Yep, check the SG. Time is really not that important, the real thing to be concerned about is where the yeast is along its lifecycle. We just happen to measure that with time. ;) Autolysis is the very end of the cycle, and you might get there in a month, 6 weeks, or even just 2 weeks depending on all the normal factors. For a typical fermentation running in the 65-70F range and completing over about 2 weeks, I'd say 4-6 weeks is a good number to shoot for to get the "right time" to rack. But check your SG and you should have a much better idea where you are along the arc.

doltish
11-19-2012, 11:13 PM
You guys are great. That's what I needed to hear! Much appreciated. I think they are ready for racking now, then.

Cheers!

Pewter_of_Deodar
11-20-2012, 10:33 AM
The nasty side effects for 71B (and I have lost at least one batch to it) are not a concern until large amounts of the yeast start dropping out of suspension and compacting themselves on the bottom of your fermenter. For me, this really does not happen until fermentation is nearly complete.

However, just to be safe, I rack into another carboy and bubble trap it so that fermentation can continue. Generally, fermentation will get a second wind because of the reracking and take off again for another few days.

IMHO, no need to rack until fermentation is almost at a standstill. For my batches, which are done without nutrients or other chemical additives, this typically is 6 to 8 weeks. Sometimes even a little longer...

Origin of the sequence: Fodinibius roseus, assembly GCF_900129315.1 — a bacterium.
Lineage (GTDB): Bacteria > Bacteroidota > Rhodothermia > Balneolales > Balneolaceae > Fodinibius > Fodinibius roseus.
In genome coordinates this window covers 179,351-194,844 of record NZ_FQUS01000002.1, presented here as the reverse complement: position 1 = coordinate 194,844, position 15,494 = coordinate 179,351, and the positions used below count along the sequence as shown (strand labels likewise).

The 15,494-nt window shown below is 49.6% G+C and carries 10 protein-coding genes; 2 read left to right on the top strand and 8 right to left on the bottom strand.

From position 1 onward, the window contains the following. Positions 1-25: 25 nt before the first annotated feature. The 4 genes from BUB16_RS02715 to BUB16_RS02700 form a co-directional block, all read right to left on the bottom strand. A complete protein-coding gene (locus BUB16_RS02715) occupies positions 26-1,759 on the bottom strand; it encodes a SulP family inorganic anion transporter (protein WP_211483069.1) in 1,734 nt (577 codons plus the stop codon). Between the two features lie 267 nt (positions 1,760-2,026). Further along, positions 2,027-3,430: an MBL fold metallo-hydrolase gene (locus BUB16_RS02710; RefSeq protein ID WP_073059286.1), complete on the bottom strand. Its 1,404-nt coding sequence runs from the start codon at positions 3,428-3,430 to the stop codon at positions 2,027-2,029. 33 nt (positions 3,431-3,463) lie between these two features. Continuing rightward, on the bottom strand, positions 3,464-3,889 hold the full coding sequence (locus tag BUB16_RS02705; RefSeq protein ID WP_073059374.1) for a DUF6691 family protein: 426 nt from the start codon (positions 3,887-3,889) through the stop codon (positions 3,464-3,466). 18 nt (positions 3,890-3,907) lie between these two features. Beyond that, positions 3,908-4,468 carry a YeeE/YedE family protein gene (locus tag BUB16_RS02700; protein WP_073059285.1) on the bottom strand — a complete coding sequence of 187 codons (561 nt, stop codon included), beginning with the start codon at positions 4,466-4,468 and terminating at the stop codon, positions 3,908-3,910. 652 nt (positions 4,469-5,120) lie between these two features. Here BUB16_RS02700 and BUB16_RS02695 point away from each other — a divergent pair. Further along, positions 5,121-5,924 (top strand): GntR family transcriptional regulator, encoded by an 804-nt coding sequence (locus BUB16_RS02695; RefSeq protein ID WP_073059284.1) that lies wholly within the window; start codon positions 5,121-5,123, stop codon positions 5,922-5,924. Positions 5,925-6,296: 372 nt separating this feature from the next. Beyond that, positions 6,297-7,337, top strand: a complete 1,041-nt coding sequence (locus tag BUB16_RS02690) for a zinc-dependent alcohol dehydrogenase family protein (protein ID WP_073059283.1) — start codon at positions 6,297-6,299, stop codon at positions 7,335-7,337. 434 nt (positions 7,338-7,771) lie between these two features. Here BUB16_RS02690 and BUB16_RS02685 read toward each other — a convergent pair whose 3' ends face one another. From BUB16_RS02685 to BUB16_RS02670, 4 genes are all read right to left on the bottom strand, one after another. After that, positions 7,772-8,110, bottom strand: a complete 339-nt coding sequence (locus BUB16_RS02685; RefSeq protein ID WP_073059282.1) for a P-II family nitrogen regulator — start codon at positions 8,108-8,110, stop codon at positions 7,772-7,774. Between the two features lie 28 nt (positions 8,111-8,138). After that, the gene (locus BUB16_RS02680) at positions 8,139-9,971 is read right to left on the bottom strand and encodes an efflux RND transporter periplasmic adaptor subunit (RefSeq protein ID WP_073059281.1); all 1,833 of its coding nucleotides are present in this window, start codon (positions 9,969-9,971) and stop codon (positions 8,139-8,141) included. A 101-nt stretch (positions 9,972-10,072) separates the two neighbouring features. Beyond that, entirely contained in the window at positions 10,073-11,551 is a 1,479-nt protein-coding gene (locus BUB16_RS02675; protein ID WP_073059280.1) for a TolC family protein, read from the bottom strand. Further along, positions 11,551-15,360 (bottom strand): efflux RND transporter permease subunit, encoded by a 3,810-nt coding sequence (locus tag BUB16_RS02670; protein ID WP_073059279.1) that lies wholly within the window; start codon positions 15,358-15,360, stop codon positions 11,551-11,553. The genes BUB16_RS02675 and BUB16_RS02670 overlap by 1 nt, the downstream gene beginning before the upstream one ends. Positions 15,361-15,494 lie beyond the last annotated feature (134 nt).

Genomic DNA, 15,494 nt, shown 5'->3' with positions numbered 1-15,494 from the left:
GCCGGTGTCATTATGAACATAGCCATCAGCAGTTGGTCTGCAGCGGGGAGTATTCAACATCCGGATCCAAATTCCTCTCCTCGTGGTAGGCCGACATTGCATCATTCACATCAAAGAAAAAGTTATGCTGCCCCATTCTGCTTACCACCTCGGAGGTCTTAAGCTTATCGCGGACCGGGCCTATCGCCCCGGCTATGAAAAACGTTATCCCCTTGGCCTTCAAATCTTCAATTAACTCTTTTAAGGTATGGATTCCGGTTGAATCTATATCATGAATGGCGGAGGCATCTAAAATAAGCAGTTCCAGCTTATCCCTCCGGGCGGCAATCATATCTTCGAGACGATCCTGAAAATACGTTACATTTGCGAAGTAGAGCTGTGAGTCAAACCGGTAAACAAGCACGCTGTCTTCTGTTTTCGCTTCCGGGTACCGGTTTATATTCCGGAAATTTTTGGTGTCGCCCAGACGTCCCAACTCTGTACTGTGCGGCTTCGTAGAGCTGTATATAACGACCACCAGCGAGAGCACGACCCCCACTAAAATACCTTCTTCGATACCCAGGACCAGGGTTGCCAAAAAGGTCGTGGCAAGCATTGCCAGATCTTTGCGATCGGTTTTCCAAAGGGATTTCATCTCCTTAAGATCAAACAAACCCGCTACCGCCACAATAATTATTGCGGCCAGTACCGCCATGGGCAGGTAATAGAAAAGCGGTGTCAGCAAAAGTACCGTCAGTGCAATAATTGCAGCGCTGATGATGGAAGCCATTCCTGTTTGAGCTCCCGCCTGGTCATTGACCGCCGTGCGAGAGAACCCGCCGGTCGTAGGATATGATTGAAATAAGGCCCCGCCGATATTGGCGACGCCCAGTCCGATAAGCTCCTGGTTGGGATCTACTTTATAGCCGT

ddclapp
05-18-2014, 09:32 AM
I thought I would wake this thread up as it pertains to 71B yeast.

I am working on a batch of strawberry mead - basically 18 lbs of strawberries, and 16 lbs honey in 5 gallon batch. I desire strong strawberry flavor:

I had a melomel in the primary for 3 weeks. I then racked to a 5 gallon carboy, getting rid of main fruit chunks and large particles. After two more weeks, fermentation is complete, but I still have a large amount of "fluffy" lees.

I would say that the lees accounts for about 1 1/2 gallons out of the 5 gallon batch - that is an awful lot of loss, if I rack again.

So I think my options are:

1) Wait longer and see if the lees compact down smaller before racking - but I am concerned about leaving the mead "on the lees", as previously discussed in this thread.
2) Use some finings, to see if that settles things out better - concern here is to take out too much strawberry flavor. I would hope this would "compact" the lees.
3) Filter and rack.

Is this fluffy lees a characteristic of 71B?

Any feedback would be nice.

Dan

Mirakk
05-19-2014, 02:32 PM
I used Super Kleer on my 71B batch to get all the lees to drop out in a day or two, then racked it. Worked fantastic. Crystal clear mead batch and no stressing about the Autolysis.

http://www.midwestsupplies.com/super-kleer-kc-finings.html

valverij
11-18-2015, 10:44 AM
So exactly what types of off-flavors develop if it's left on the lees too long with 71B? There seem to be a lot of posts here and on HomeBrewTalk warning of off-flavors, but I've never actually seen the flavors described anywhere. What should we be looking for?